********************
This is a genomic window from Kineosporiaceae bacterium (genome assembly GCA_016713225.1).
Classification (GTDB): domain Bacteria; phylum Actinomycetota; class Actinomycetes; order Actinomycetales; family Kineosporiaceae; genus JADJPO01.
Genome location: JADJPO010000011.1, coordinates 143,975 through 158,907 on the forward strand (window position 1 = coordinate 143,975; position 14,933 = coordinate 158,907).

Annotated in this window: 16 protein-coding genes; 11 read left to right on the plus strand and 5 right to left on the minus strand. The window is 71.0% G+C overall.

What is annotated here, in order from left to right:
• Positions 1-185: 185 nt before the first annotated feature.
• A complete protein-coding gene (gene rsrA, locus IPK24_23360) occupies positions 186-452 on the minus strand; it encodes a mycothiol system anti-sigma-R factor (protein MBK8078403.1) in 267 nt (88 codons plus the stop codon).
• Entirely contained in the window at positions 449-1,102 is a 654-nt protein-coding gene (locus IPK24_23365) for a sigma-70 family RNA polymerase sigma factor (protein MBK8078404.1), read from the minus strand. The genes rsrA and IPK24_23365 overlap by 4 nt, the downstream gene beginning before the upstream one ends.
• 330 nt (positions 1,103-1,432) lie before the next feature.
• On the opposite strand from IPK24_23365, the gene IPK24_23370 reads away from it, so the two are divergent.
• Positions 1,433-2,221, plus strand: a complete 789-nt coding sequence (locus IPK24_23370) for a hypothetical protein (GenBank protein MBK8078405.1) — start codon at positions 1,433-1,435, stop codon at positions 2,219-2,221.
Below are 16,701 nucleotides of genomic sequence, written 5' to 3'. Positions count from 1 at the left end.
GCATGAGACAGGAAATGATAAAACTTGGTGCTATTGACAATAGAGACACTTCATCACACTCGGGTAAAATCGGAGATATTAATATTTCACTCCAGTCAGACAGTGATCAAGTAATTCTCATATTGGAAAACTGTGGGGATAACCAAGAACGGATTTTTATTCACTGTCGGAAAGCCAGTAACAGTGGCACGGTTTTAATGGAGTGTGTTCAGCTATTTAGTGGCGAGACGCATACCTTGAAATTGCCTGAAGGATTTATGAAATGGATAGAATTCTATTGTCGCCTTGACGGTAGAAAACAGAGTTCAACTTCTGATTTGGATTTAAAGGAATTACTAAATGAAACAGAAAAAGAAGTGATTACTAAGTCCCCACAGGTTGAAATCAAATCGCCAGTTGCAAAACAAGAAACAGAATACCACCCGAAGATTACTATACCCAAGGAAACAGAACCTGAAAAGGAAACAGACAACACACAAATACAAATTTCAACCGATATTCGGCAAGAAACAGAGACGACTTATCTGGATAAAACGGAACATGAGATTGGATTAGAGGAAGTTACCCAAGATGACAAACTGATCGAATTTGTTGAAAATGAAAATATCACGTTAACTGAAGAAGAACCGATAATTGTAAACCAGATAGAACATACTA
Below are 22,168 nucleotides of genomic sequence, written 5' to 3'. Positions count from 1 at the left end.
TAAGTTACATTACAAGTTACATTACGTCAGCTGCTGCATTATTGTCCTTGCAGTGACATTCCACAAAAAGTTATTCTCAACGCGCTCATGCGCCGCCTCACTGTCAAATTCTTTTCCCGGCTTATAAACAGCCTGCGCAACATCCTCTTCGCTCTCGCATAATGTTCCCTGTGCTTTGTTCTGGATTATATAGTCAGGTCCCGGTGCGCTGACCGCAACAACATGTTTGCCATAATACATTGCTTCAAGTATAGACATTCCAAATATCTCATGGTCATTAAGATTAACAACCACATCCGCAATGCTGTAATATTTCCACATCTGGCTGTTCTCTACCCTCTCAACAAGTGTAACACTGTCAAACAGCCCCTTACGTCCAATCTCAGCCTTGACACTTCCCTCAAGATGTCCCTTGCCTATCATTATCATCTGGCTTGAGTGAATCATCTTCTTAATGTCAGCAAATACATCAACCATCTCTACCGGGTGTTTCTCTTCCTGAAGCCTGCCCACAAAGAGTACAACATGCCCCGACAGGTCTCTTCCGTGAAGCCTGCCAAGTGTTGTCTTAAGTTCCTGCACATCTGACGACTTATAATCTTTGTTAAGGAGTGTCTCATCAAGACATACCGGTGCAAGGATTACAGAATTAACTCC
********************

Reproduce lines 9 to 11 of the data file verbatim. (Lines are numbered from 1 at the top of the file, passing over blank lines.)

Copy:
• 330 nt (positions 1,103-1,432) lie before the next feature.
• On the opposite strand from IPK24_23365, the gene IPK24_23370 reads away from it, so the two are divergent.
• Positions 1,433-2,221, plus strand: a complete 789-nt coding sequence (locus IPK24_23370) for a hypothetical protein (GenBank protein MBK8078405.1) — start codon at positions 1,433-1,435, stop codon at positions 2,219-2,221.